Sphagnum Moss

Sphagnum moss is a more “natural” way of lowering your soil pH.  It is recommended for loose, well-draining soil (as opposed to clay soils, mentioned earlier).  It has a pH between 3.0 and 4.5, meaning it is fairly acidic.

Sphagnum moss is normally sold by volume (it is very light when dry), and it holds a lot of water.  When I checked, it cost $3 to $10 per cubic foot, so check your prices carefully!

sphagnum moss
Sphagnum moss can be expensive, but it is a good way to lower soil pH and increase the capacity to store water.

To apply sphagnum moss, spread 1 to 2 inches over the top of the soil you wish to acidify, and work it into the soil.

You can also use coconut coir (coconut fiber) as an alternative.

One caution: sphagnum moss holds lots of water, so if you apply too much to the top of your soil without blending it in, the roots of your plants might not get enough water.

Iron or Aluminum Sulfate

Iron sulfate has the appearance of light greenish-blue powder or crystals.  It sells for $1 to $2 per pound.  You can also use aluminum sulfate as an alternative.  You work the powder or crystals into your soil, spreading evenly over the area you want to acidify.

Iron sulfate or aluminum sulfate both work much more quickly than elemental sulfur to lower soil pH.  However, one drawback is that you will need a much greater amount to get the same change in pH.

Another drawback of using this method: you may end up with too much heavy metal (iron or aluminum) in your soil.  This can lead to iron toxicity in your plants, especially when soil pH is low.

Myths About Making Soil Acidic

There are a few myths surrounding ways that you can make your soil more acidic.  Let’s take a brief look at a few of them.

Coffee Grounds

Coffee grounds have a pH close to 7.0 (neutral), so they will not have much effect on soil pH.  For example, if your soil pH is 6.5 and you want to lower it to 5.0, do not add coffee grounds!  They will likely increase your pH slightly from this point, moving you in the wrong direction!

coffee grounds
Coffee grounds can be added to compost, but they won’t do much to lower soil pH.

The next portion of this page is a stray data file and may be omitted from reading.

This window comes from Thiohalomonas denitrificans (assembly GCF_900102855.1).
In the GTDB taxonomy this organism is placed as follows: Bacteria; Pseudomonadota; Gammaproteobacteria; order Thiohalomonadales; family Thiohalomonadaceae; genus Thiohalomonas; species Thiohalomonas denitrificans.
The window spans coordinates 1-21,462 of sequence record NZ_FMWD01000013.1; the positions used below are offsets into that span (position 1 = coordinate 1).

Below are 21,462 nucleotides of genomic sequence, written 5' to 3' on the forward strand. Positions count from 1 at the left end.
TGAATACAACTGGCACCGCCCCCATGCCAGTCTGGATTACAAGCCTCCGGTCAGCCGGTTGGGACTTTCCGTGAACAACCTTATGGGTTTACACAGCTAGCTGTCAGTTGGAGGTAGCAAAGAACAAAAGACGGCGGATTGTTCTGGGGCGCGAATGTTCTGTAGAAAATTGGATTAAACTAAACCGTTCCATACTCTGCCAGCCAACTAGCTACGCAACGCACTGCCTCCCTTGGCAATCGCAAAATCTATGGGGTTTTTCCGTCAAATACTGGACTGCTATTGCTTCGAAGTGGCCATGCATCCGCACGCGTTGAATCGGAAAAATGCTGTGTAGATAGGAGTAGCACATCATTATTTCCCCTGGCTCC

However, coffee grounds can go into your compost pile, although you might not drink enough coffee to make much compost this way.  You can always go to a diner or coffee shop and ask them if you can take a few buckets of used coffee grounds for your garden.  They might even pay you to haul it away in large amounts!

Vinegar

Vinegar mixed with water will certainly lower the pH of your soil.  However, it will do so quite rapidly, potentially harming or killing any plants that are already in your garden.

Even worse, vinegar will kill off beneficial bacteria in the soil – vinegar is a good antimicrobial agent, which is why it is often used for cleaning.  Leave the vinegar for household cleaning, and try one of the soil additives mentioned earlier if you need to make your soil more acidic.

Pine Needles

Like most myths, there is a grain of truth that started this pearl of a myth.  Pine needles do have a low pH (3.2 to 3.8), but you would need a huge quantity to have any measurable effect on soil pH.

However, pine trees do prefer acidic soil, much like blueberries, azaleas, or other acid-loving plants.  If you are trying to decide where to plant acid-loving plants, put them near pine trees!

Thus, the nature of the myth: correlation does not imply causation. Pine needles do not make the soil acidic; rather, pine trees tend to grow in soil that is already acidic to begin with.

pine needles
Pine needles may not lower soil pH by much, but they can indicate a spot with low soil pH.

If the soil is already acidic enough for a pine tree to grow and thrive, then it is probably acidic enough for your acid-loving plants.  This also saves you the trouble of trying to acidify your soil.

For more information on this and other myths, check out this article from the Oregon State University Extension. The take home message is: adding pine needles to your soil will not change the pH much, but it won’t really hurt anything either.

One Sign That You May Need to Lower Your Soil pH

We already mentioned that acid-loving plants prefer a lower soil pH, but there is another possible reason to make your soil more acidic.

If your soil pH is too high, it can disrupt a plant’s ability to absorb nutrients.  This can lead to nutrient deficiencies in a plant – even when there is plenty of the nutrient in the soil! For more information, check out my article on identifying nutrient deficiencies in your plants.

You can also check out this article from Research Gate about how nutrient availability depends on soil pH.

Conclusion

Hopefully, this article gave you a good idea of the methods you can use to make your soil more acidic, along with some details on each one.

I hope this article was helpful.  If you have any questions or advice of your own, please leave a comment below.

jonathon.david.madore

Hi, I'm Jonathon. I’m the gardening guy (not guru!) who is encouraging everyone to spend more time in the garden. I try to help solve common gardening problems so that you can get the best harvest every year!

Recent Content